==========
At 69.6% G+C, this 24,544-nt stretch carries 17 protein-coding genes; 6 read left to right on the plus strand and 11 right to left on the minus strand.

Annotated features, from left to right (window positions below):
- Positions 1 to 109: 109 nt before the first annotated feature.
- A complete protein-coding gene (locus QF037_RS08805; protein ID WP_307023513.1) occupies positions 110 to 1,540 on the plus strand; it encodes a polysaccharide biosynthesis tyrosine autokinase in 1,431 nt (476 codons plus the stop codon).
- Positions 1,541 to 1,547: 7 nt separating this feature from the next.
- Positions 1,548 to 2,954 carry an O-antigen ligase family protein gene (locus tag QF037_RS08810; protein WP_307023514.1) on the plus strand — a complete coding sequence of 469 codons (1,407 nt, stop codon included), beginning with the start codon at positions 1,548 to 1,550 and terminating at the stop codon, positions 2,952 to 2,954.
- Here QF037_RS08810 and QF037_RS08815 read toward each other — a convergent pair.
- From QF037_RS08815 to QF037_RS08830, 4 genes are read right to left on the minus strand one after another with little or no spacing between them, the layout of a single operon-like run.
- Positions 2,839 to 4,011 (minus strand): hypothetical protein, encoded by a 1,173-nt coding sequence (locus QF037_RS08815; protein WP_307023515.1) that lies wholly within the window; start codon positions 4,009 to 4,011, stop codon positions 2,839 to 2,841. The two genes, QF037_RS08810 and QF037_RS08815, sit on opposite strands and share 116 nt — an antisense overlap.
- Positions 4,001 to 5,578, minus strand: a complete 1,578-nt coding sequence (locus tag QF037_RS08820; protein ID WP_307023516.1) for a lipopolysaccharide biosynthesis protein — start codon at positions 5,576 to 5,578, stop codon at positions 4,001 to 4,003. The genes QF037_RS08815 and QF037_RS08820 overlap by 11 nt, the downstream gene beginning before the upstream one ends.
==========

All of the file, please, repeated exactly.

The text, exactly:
At 69.6% G+C, this 24,544-nt stretch carries 17 protein-coding genes; 6 read left to right on the plus strand and 11 right to left on the minus strand.

Annotated features, from left to right (window positions below):
- Positions 1 to 109: 109 nt before the first annotated feature.
- A complete protein-coding gene (locus QF037_RS08805; protein ID WP_307023513.1) occupies positions 110 to 1,540 on the plus strand; it encodes a polysaccharide biosynthesis tyrosine autokinase in 1,431 nt (476 codons plus the stop codon).
- Positions 1,541 to 1,547: 7 nt separating this feature from the next.
- Positions 1,548 to 2,954 carry an O-antigen ligase family protein gene (locus tag QF037_RS08810; protein WP_307023514.1) on the plus strand — a complete coding sequence of 469 codons (1,407 nt, stop codon included), beginning with the start codon at positions 1,548 to 1,550 and terminating at the stop codon, positions 2,952 to 2,954.
- Here QF037_RS08810 and QF037_RS08815 read toward each other — a convergent pair.
- From QF037_RS08815 to QF037_RS08830, 4 genes are read right to left on the minus strand one after another with little or no spacing between them, the layout of a single operon-like run.
- Positions 2,839 to 4,011 (minus strand): hypothetical protein, encoded by a 1,173-nt coding sequence (locus QF037_RS08815; protein WP_307023515.1) that lies wholly within the window; start codon positions 4,009 to 4,011, stop codon positions 2,839 to 2,841. The two genes, QF037_RS08810 and QF037_RS08815, sit on opposite strands and share 116 nt — an antisense overlap.
- Positions 4,001 to 5,578, minus strand: a complete 1,578-nt coding sequence (locus tag QF037_RS08820; protein ID WP_307023516.1) for a lipopolysaccharide biosynthesis protein — start codon at positions 5,576 to 5,578, stop codon at positions 4,001 to 4,003. The genes QF037_RS08815 and QF037_RS08820 overlap by 11 nt, the downstream gene beginning before the upstream one ends.